Positional plagiocephaly is often called deformational plagiocephaly, and this shows as a flattening on one side of the back head. It’s caused by external pressures to the skull during infancy and can develop either before or after the baby is born. Parents tend to notice a flattened area before the age of 3 months and it can be caused by the infant staying in one position for too long when the skull is particularly soft and flexible.
Torticollis (also known as wry neck) is a very common condition which can often develop into plagiocephaly. It is characterised by an inability to turn the head fully in both directions, and there may also be a head tilt towards the affected muscle.
As the muscles tighten and become cramped, pain and discomfort will often be felt, causing your baby to become irritable. In infancy, torticollis can develop in a number of ways. Firstly, newborns can experience torticollis due to maintaining a specific position in the womb or after a difficult childbirth. Acquired torticollis happens shortly after birth, either as a result of some shortening from the position that the baby has been lying in or due to bruising during the birth. However your baby has acquired torticollis, seeking a professional diagnosis and pursuing active treatment is necessary.
This informative blog post explains what to do if your baby has torticollis, helping to prevent the face and skull from growing unevenly, and improving the range of motion of the head and neck of your baby.
Since the Back to Sleep Campaign, there has been a dramatic rise in the incidence of plagiocephaly, and thus demand for treatment. Increasingly, parents are looking to specially moulded plagiocephaly helmets in order to treat the condition – only to discover that the NHS refuses to fund this kind of treatment. In fact, it is almost unheard of for parents to obtain a plagiocephaly helmet on the NHS.
Why is it that, in spite of mounting pressure from parents, private clinics and the press, the NHS is still refusing to change its stance on plagiocephaly helmets?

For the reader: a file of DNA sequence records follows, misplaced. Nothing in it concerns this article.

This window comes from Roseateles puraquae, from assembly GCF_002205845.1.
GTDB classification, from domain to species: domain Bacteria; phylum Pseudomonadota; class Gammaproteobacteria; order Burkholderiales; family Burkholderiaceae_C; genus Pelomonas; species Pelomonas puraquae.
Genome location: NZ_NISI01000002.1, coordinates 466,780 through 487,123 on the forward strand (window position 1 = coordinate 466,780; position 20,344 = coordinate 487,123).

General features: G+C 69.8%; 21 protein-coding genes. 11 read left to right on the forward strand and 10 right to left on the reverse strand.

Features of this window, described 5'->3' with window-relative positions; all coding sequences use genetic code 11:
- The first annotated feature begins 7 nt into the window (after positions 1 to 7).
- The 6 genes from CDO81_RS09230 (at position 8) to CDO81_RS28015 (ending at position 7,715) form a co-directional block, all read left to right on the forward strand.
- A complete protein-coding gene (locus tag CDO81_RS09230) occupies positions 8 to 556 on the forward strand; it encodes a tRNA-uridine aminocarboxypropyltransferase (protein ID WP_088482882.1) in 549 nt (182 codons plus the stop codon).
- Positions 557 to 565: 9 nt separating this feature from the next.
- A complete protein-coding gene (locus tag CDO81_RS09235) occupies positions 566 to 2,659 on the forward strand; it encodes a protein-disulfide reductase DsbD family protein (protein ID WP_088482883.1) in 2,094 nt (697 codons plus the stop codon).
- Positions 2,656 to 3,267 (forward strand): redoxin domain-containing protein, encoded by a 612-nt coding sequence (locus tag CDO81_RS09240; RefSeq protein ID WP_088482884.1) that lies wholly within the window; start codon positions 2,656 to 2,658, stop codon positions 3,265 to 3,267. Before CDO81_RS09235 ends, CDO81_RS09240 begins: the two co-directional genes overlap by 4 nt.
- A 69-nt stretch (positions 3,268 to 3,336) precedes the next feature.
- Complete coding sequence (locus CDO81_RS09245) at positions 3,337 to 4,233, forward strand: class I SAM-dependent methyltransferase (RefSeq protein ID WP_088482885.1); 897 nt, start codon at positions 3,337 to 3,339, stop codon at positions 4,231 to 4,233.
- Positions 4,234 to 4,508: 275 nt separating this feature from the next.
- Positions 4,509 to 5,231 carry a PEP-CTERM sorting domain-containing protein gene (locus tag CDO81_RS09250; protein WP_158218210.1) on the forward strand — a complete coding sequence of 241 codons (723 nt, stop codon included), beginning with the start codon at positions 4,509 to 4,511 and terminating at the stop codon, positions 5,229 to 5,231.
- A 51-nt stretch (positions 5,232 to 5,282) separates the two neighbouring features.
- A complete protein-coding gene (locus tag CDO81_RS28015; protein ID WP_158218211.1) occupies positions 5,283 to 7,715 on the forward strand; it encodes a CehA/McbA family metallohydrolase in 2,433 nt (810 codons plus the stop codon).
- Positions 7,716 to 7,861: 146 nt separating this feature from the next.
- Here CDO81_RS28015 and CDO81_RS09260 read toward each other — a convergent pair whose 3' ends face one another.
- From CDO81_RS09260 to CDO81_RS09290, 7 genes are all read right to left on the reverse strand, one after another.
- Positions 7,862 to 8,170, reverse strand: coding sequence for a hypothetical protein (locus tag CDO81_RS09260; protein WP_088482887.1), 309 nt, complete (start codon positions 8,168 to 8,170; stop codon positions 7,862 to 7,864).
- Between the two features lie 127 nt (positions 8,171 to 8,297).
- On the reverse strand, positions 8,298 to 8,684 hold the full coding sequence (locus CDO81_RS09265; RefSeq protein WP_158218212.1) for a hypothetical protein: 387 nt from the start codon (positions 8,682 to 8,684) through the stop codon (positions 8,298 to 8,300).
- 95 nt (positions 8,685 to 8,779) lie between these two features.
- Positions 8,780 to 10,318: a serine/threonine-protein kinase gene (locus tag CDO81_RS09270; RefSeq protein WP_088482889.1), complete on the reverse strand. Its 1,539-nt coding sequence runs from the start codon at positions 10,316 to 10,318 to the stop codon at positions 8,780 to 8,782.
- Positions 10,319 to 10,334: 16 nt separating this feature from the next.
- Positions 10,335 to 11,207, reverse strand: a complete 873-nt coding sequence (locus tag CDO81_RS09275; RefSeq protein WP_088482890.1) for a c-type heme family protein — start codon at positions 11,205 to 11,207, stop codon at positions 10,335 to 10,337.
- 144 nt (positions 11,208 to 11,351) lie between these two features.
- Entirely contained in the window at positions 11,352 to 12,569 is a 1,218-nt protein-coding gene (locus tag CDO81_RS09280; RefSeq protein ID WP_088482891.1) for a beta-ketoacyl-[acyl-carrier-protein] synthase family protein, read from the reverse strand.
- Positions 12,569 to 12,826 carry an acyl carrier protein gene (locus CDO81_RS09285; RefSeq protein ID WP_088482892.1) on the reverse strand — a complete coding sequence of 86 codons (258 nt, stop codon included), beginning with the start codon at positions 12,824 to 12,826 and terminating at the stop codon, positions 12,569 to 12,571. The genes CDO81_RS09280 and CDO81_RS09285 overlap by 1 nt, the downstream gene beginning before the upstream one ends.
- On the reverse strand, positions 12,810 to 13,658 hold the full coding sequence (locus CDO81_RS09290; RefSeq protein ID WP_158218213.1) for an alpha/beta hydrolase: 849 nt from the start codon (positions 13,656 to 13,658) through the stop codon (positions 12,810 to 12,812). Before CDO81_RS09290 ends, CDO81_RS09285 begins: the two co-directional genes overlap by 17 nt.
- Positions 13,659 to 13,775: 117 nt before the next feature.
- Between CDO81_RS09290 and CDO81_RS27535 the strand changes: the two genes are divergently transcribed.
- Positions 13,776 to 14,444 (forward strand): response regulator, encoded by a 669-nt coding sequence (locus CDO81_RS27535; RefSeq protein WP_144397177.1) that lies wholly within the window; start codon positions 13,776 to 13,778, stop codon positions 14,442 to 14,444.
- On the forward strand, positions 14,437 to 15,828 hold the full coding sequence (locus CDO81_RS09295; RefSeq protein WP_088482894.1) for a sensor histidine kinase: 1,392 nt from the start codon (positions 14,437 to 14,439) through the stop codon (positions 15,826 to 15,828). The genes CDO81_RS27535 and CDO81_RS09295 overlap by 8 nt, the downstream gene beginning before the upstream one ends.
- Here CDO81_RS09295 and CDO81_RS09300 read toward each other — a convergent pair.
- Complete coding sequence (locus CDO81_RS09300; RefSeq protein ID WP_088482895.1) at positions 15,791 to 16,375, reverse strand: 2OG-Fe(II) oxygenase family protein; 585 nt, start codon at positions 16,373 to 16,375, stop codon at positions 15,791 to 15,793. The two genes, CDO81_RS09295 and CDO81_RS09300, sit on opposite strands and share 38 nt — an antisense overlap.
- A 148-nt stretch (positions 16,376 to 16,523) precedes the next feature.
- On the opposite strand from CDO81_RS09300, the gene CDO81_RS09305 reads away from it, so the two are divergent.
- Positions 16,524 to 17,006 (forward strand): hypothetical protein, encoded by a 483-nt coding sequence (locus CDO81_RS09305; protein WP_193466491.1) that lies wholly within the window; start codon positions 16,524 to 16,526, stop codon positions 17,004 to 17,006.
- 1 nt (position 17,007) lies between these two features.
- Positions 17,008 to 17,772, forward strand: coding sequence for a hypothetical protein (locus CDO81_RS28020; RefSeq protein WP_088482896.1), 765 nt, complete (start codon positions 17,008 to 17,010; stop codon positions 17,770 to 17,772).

Many parents that contact us or visit us at our clinics often ask “what’s a normal head shape for a baby?” and “how can I tell if the flattening is plagiocephaly?” Although we would always advise that you visit one of our leading orthotists for a professional diagnosis if you are concerned about your baby’s head shape, this blog post offers some key indicators for recognising plagiocephaly and the steps you can take to treat the condition.
The truth about pillows for flat head syndrome
The incidence of flat head syndrome has soared since the Back to Sleep (AKA Safe to Sleep) campaign, and increasingly, parents have been looking for new ways to prevent and correct the condition. Pillows for flat head syndrome are one of the cheapest and most readily available options, but do they actually work (and crucially, are they safe)? (more…)
Baby head shapes: what’s normal and what isn’t?
Many of the parents who come to see us are anxious about the shapes of their babies’ heads. We are often asked things like ‘what should a baby’s head look like?’ and ‘how severe a flattening is too severe?’, so we thought we might put a few minds at rest by answering some of these questions here. (more…)
What are the advantages of choosing a plagiocephaly helmet over conservative (repositioning) therapy?
Plagiocephaly helmets offer a safe and non-invasive treatment for asymmetrical and unusually wide head shapes. They do not interfere with development and work similarly to the teeth bracing worn by older children and young adults. This post explores the benefits of a plagiocephaly helmet to help you decide on the best course of action for your baby. (more…)
Experts recommend tummy time for all babies to help develop their motor skills and protect against flat head syndrome. However, as most parents who have tried it will readily attest, getting your little one to feel comfortable lying face-down can be easier said than done. If you want to know how to make tummy time and repositioning easier, read on to discover some tried and tested methods that other parents find useful. (more…)
Do Baby Carriers and Car Seats Cause Flat Head Syndrome?
The dramatic rise in the incidence of baby flat head syndrome over the last couple of decades has largely been attributed to the Back to Sleep Campaign. Placing babies on the back to sleep is essential as a means of reducing the risk of Sudden Infant Death Syndrome (SIDS), but if the baby is kept in one position, it can put continual pressure on the back of the head, which can eventually cause a flat spot to emerge. (more…)